As a consequence, an adult brain appears highly structured and functionally specialised (Kail, 2012). However, even when there is injury to the brain, plasticity enables it to compensate for the loss and other parts of the brain take over.
While the human brain adapts to its environment, its structure and function are self-determined according to genetic and epigenetic constraints (Rancillac, 2014). Individual brain anatomical differences are very important (Duffau, 2016), even regarding language (Kail, 2012). Thus, the lateralisation of connections in the brain is an individual rather than a universal phenomenon (Levy, 1969).
The data collected do not fully validate the fact that some people have a hemispheric preference even though it appears that there are specialisations. Lateralisation may increase slightly as people get older (Démonet et al., 2005), though without significant differences between people and genres (Nielsen et al., 2013). The role of the right hemisphere tends to be predominant at the beginning. The left then takes over. However, the right hemisphere plays a predominant role in remediation (Démonet et al., 2005). Interactivity has become an increasingly predominant concept (Anderson, 2014).
Rancillac (2014) links language to other cognitive abilities such as perception or working memory, which means that it is difficult to separate language skills from other cognitive abilities (Kail, 2012). This confirms the fact that language/discourse and knowledge/content cannot be dissociated (Narcy-Combes, 2005), and we will soon see that society/culture cannot be dissociated from the previous elements as well.
For LeDoux (2003), what is innate simply means that the connections are in place from birth, and Dehaene (2007) reminds us that the fetus can perceive the sounds of languages spoken in its environment which may influence the organisation of the brain. Research on language acquisition needs to take into account both internal individual parameters and exposure to the environment.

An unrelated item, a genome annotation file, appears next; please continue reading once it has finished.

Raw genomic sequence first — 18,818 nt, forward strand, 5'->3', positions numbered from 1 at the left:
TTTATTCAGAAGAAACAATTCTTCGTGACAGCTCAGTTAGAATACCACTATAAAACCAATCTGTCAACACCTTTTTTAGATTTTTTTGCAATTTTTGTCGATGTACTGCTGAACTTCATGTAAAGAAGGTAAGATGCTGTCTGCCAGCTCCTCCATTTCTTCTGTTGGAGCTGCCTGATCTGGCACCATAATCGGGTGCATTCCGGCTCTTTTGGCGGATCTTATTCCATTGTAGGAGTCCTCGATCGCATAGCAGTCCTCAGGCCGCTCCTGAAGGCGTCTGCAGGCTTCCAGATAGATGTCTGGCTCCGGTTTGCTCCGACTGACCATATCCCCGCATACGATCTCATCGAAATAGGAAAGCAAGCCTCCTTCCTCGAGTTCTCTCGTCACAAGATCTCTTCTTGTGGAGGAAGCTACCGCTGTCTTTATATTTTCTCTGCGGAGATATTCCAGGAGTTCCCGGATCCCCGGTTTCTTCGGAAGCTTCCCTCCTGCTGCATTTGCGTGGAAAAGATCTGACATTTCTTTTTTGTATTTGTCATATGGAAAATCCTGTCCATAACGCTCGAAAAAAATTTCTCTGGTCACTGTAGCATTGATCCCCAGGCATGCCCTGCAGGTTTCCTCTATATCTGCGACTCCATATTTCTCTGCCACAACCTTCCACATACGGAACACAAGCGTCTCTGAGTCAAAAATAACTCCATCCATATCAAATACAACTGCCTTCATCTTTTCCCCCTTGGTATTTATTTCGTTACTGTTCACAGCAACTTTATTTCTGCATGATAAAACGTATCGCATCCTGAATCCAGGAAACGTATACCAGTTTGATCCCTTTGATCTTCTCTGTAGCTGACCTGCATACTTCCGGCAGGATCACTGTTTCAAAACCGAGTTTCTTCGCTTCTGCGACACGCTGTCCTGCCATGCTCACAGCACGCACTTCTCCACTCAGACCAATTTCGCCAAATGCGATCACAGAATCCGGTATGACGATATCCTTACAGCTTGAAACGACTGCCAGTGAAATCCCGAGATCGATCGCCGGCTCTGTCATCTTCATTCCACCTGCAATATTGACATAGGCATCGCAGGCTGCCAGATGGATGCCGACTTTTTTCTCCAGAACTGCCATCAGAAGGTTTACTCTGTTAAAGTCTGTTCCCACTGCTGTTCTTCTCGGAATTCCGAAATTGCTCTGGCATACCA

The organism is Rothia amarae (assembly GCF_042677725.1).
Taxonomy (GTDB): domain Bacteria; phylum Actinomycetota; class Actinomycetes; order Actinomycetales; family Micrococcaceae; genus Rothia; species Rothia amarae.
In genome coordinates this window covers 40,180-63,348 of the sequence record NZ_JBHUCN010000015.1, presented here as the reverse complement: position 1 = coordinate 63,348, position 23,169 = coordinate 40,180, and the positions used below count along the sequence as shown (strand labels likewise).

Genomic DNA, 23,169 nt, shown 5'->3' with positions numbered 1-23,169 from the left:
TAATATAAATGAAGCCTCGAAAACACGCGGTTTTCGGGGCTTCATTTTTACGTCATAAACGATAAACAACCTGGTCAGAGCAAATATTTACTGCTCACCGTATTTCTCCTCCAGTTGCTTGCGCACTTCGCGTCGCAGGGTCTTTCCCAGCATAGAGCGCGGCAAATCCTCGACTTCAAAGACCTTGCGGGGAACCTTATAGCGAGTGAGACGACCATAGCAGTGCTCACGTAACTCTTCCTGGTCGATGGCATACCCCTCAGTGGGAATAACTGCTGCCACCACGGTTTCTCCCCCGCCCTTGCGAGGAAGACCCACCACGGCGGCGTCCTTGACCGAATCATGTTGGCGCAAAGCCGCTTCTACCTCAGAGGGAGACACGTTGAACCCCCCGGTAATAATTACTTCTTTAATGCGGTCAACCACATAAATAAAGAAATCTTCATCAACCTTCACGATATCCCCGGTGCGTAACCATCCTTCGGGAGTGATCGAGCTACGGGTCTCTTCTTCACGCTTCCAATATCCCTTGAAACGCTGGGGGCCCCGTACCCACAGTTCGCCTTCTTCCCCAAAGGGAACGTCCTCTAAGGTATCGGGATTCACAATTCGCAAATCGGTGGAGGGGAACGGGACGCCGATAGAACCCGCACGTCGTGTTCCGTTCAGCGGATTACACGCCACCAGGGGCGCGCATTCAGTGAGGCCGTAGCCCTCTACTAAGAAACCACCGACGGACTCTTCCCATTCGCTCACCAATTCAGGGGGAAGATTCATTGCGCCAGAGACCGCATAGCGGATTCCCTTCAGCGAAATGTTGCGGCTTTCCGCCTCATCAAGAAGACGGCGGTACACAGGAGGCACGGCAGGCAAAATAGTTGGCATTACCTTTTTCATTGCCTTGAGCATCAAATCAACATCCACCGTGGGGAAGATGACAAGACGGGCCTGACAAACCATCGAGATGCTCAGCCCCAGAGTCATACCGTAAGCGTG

Language, Cognition and Knowledge
Discourse, similar to cognition, is part of human social practices and can only be understood through action (Maingueneau, 2009: 44). If we consider speaking as an action, then the result of speaking should present the same features as the result of any action, i.e. be contextually, socioculturally, historically and personally marked. This will be dealt with in more detail in Chapter 2. The mutual connection between language and cognition has been put forward by Lupyan (2012), among others. He argues that language, and more specifically linguistic labels, rapidly modulate putatively non-verbal processes. Gentner et al. (2013) examined spatial cognition in deaf children with minimal exposure to formal language and showed that spatial language is critical for the development of seemingly non-linguistic spatial skills.
Language and Modularity
Randall (2007) points out that an initial research question was to investigate whether knowledge of language was treated in a specific module of the brain and if language production was the result of the addition of several parallel monolingual competences when the speaker is plurilingual. The current dominant assumption is that forms of modules develop, especially for lexicon, grammar or phonology. However, the innate, preprogrammed character of these modules is not validated, so the lateralisation of language in the left hemisphere (Broca area) is neither innate nor irrevocable (Kail, 2016). It naturally occurs during development. Therefore, the network of language areas has encapsulation, automation, functional specialisation and rapid acquisition properties, which make it work in a way that may look similar to modularity according to Fodor’s (1986) definition, but is in fact far more complex, to a point that is too abstract for the purpose of this book.
The Age Factor